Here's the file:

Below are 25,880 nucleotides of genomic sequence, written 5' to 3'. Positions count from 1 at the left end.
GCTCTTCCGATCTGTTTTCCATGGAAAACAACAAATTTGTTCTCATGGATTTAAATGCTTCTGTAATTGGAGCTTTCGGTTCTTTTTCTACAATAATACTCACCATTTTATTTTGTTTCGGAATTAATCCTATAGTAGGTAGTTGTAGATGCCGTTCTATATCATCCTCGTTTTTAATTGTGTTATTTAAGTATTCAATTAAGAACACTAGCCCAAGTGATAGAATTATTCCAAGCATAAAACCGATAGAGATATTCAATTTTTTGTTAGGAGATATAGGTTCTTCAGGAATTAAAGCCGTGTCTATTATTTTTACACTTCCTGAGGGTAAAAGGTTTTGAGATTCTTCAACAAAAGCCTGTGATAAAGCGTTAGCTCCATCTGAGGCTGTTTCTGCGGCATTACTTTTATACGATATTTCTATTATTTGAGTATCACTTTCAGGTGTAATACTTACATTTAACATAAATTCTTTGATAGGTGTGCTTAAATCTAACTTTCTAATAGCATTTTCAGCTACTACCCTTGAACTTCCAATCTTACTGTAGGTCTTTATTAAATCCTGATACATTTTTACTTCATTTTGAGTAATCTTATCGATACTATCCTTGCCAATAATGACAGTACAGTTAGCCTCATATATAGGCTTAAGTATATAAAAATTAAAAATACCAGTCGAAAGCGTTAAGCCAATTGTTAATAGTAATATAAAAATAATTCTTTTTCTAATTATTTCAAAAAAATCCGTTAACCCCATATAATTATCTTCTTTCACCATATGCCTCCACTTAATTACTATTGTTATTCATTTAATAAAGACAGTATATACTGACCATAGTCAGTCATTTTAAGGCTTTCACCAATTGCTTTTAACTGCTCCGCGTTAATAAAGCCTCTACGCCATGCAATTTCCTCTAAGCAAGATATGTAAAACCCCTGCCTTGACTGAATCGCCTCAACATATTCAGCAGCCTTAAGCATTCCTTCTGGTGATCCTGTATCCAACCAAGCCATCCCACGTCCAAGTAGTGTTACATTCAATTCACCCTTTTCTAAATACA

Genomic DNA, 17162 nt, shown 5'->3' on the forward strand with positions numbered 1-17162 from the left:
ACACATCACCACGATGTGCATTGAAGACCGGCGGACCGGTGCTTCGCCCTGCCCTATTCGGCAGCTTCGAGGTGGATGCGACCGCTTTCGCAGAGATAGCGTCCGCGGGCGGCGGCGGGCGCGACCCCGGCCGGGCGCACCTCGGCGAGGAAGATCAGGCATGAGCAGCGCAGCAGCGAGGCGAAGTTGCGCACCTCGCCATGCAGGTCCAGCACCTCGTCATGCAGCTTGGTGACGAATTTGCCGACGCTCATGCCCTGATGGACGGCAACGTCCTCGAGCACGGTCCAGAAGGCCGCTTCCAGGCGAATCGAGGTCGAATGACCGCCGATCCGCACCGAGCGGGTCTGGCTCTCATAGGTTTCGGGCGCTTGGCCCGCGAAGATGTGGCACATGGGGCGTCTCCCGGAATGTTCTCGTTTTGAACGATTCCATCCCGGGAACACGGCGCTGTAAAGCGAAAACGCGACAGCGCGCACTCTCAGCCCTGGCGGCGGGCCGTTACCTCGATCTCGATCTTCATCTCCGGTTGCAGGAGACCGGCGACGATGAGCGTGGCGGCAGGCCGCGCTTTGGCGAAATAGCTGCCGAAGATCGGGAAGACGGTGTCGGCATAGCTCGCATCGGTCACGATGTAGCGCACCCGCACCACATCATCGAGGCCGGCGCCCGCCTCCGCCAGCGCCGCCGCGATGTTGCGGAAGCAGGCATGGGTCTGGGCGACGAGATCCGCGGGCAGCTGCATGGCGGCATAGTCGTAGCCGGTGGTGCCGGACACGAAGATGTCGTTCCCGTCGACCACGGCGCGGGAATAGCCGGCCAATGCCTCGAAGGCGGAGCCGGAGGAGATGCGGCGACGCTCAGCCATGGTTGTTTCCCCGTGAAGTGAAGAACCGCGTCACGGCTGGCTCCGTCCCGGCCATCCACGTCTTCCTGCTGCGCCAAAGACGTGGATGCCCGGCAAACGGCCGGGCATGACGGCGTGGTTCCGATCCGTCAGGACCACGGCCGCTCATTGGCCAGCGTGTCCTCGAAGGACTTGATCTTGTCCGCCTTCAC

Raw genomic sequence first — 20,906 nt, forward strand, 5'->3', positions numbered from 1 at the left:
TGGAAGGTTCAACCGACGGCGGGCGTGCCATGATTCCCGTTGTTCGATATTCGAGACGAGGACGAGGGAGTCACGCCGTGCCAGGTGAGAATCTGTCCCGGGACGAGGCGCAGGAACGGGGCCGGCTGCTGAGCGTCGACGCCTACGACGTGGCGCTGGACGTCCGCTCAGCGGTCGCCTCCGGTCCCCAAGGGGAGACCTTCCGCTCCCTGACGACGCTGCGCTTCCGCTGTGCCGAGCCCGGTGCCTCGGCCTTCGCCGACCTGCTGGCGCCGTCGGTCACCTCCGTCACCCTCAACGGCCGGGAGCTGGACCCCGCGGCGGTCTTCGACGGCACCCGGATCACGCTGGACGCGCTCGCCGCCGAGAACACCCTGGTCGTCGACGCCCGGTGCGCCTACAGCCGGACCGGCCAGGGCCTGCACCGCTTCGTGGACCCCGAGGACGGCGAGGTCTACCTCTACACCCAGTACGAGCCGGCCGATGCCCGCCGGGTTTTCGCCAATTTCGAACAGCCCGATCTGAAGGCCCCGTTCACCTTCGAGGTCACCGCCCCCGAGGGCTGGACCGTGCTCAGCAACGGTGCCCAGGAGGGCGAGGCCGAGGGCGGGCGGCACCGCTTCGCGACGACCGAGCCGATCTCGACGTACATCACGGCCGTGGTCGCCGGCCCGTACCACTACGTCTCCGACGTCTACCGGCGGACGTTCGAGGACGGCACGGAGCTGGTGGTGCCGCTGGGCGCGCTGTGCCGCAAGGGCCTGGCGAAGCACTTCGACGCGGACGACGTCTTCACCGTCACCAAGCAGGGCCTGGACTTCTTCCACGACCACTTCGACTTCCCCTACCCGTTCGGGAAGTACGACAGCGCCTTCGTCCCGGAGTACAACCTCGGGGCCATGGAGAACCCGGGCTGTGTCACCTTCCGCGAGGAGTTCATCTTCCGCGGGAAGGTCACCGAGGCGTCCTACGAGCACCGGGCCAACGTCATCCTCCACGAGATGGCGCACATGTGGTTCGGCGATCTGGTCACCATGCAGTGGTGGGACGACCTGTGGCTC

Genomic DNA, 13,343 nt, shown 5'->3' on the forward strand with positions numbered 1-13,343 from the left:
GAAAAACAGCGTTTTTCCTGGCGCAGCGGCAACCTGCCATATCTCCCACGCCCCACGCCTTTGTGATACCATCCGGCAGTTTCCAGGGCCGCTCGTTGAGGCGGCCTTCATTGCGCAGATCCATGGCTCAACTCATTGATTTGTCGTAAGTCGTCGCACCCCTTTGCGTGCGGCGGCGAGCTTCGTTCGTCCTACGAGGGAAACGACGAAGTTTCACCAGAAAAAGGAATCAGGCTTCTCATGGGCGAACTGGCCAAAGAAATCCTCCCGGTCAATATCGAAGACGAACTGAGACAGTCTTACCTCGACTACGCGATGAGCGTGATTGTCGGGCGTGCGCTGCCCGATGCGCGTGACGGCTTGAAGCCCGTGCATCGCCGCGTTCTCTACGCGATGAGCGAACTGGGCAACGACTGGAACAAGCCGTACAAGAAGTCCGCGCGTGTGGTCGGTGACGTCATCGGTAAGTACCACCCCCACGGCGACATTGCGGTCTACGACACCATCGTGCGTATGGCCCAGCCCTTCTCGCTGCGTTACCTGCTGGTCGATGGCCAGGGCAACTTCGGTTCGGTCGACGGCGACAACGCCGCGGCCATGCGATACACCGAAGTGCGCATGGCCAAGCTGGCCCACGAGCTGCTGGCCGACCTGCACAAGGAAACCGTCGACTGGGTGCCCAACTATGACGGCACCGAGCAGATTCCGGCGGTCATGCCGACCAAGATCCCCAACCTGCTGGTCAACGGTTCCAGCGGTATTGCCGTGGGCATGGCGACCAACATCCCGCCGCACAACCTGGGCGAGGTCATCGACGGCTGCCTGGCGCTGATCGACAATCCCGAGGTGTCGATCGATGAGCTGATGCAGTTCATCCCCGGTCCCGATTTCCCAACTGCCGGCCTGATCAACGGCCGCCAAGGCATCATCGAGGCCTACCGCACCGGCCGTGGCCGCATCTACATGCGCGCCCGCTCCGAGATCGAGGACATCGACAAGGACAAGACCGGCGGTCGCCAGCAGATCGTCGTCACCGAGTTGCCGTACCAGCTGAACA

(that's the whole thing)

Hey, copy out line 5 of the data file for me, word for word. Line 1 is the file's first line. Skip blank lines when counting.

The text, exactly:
Raw genomic sequence first — 20,906 nt, forward strand, 5'->3', positions numbered from 1 at the left: